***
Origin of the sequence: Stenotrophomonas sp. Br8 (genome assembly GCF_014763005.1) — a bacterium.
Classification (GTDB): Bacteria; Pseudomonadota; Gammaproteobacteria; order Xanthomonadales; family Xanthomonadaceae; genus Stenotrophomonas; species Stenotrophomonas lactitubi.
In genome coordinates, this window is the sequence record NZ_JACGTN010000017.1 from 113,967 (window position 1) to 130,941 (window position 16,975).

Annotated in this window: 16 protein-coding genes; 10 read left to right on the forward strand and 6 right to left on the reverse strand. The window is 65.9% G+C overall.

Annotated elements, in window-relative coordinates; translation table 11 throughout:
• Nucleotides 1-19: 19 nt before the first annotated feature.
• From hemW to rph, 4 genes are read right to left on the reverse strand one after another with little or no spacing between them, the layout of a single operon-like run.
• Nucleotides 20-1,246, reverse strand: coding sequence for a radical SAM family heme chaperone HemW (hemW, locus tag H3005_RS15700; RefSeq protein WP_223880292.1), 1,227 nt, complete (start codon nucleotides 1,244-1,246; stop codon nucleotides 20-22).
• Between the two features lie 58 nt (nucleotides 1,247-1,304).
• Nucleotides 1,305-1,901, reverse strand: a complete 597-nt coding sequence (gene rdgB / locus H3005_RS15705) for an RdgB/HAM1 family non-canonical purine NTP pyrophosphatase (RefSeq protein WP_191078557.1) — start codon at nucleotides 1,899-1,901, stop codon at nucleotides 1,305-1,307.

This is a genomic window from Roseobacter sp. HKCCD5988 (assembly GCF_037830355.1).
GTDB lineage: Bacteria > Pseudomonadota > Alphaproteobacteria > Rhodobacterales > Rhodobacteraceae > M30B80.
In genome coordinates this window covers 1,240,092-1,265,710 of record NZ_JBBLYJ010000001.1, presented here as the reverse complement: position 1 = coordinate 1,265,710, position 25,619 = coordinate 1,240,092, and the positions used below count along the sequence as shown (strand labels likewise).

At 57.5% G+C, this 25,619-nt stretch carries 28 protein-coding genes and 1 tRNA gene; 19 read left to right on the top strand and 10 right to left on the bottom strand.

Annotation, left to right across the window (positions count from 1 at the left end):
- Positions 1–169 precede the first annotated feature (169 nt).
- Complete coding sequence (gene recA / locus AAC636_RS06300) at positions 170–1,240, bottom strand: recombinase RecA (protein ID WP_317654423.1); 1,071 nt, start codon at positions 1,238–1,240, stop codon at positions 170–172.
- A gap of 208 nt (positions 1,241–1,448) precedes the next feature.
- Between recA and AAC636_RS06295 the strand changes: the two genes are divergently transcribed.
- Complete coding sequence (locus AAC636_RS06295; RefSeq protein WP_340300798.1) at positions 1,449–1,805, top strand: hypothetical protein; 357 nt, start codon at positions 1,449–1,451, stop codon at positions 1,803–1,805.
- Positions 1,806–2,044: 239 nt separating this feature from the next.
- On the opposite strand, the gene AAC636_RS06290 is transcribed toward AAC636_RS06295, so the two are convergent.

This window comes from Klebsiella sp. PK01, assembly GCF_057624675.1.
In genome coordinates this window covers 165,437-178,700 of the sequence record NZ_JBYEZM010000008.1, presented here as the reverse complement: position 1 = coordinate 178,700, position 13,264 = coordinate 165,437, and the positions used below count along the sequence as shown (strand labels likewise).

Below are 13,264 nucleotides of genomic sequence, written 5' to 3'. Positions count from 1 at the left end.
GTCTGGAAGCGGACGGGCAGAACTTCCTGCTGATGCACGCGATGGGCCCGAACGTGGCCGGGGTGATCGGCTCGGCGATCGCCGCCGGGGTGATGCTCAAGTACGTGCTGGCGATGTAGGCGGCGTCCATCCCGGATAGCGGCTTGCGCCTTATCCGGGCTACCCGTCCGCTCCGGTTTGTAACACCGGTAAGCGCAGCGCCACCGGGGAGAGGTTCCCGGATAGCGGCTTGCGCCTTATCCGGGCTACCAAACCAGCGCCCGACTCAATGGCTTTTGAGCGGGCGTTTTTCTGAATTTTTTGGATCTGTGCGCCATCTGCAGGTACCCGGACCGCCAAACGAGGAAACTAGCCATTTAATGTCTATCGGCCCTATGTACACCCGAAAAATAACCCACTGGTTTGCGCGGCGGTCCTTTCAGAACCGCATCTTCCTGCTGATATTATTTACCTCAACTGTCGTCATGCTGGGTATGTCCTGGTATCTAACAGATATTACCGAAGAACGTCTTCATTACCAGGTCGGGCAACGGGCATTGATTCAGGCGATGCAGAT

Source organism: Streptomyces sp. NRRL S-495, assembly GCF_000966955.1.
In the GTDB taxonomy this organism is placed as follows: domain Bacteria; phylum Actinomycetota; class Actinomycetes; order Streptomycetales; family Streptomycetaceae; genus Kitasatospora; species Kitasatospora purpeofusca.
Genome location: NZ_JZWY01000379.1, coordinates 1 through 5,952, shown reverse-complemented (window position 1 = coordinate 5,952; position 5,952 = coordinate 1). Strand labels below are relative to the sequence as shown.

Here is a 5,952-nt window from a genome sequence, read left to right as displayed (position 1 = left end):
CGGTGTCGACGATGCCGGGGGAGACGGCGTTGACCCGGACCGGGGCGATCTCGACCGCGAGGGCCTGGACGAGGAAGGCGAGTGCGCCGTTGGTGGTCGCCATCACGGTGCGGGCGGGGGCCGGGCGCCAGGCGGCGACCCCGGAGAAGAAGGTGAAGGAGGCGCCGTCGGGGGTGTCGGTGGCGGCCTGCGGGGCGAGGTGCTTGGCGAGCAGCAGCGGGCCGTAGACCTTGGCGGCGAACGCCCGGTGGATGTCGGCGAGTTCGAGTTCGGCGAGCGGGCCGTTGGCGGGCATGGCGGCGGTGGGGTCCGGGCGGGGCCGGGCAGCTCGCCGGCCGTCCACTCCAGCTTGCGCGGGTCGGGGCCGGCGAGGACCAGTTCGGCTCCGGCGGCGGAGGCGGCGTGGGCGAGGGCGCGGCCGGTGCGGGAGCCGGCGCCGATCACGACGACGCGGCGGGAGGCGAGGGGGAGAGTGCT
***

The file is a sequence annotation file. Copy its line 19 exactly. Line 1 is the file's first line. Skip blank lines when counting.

- Between recA and AAC636_RS06295 the strand changes: the two genes are divergently transcribed.